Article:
Iphicles bit back a whimper. He wanted desperately to move, to get as far away from that empty gaze as he could, but some small remnant of rational thought held him still. Men were moving around him, their shadows shifting on the ground, and he was slowly beginning to make out their voices past the ringing in his ears.
"Hurry up with that wagon, will you?"
"Please, take whatever you want, just let us--"
"Let the fucking horses loose, what are we gonna do with them in the middle of a forest..."
"Nah, let's take a couple, maybe we can sell them..."
"Hey, asshole, I saw that first!"
"No, please, don't... oh gods, please... nooo..."
Iphicles dug his fingers into the dirt to keep himself from trembling. He still had his sword. He wasn't that badly hurt. But if he moved, they'd know he wasn't dead, and they'd kill him. He knew that with absolute, unshakeable certainty.
He didn't move.
The voices continued. The outlaws' rough banter. Lukos's anguished pleading. Grunts, laughter, Nysa's screams fading to broken moans. And cutting through it all, the endless, high-pitched wailing of a terrified infant. Phoebe. Iphicles could tell by the noise that she was close to him, so very close, no more that four or five feet away...
He didn't move.
He had no idea how long it lasted. It was a relief when Nysa's groans abruptly silenced, though he knew it meant she was dead. Suddenly, the whole world seemed silent, except for Phoebe's unabated crying. It went on for maybe a minute, and then someone swore and muttered "shut that fucking brat up, will you?"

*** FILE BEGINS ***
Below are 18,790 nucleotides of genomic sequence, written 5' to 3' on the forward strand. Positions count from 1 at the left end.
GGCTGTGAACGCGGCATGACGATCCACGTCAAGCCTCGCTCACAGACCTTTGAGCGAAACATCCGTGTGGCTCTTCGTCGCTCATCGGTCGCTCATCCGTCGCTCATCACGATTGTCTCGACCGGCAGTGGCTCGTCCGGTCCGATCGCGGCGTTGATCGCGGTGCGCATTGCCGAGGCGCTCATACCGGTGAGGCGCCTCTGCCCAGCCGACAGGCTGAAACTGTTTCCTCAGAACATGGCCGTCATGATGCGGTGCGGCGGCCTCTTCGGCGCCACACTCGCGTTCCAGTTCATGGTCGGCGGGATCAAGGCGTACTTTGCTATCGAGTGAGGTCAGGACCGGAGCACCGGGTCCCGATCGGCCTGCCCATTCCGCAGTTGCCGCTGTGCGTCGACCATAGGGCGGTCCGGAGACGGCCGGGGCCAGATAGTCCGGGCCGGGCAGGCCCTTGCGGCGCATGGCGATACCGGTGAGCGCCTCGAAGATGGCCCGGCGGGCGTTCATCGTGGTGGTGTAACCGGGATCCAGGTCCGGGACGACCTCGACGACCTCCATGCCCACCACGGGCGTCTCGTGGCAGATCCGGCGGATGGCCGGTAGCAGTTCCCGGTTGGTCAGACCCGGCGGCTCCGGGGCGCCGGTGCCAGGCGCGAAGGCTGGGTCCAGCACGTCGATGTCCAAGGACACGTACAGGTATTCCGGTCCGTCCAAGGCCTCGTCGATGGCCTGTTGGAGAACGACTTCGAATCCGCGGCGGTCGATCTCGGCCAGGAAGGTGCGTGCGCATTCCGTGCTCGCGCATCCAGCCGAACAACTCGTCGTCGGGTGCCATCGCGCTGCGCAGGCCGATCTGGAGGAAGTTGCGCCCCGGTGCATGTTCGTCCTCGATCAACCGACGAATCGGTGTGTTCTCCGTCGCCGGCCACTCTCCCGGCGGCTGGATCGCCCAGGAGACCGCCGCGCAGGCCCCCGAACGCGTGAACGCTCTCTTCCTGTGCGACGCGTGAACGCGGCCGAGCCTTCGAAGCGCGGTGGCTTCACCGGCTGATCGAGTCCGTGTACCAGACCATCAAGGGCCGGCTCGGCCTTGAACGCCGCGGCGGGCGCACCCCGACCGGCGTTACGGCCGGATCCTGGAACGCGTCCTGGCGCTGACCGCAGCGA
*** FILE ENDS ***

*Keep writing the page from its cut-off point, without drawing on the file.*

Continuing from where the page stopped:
He didn't move.
Before they left, the bandits unhitched the horses from the wagon and sent them cantering back in the direction they'd come from, away from Corinth. One of them kicked Iphicles in the head on its way past. That was the last thing he remembered.
* * * * *
Iphicles fell silent and leaned his head back against the boulder, eyes closed. He looked completely wrung out, as if the confession had sapped whatever strength he'd had left after the battle. The last traces of Jason's anger evaporated at the sight. He shifted from foot to foot, trying desperately to think of something comforting to say. Finally he sat down and put one hand on Iphicles's shoulder. Iphicles tensed at the contact, and tried to pull away, but Jason held on.
"You had it right the first time, you know," he said softly. "They would've killed you if you'd moved."
Iphicles shook his head without opening his eyes. "They were all the way at the front of the wagon. I was at the back. And they were occupied with--" he broke off and swallowed, looking ill. "With Nysa. I could've gone into the wagon, grabbed Phoebe and made a run for it. I could've lost them in the woods. I had the whole thing worked out in my head. But I was too afraid."
"Oh, come on! One wounded man carrying a baby? Do you really think you stood a chance?"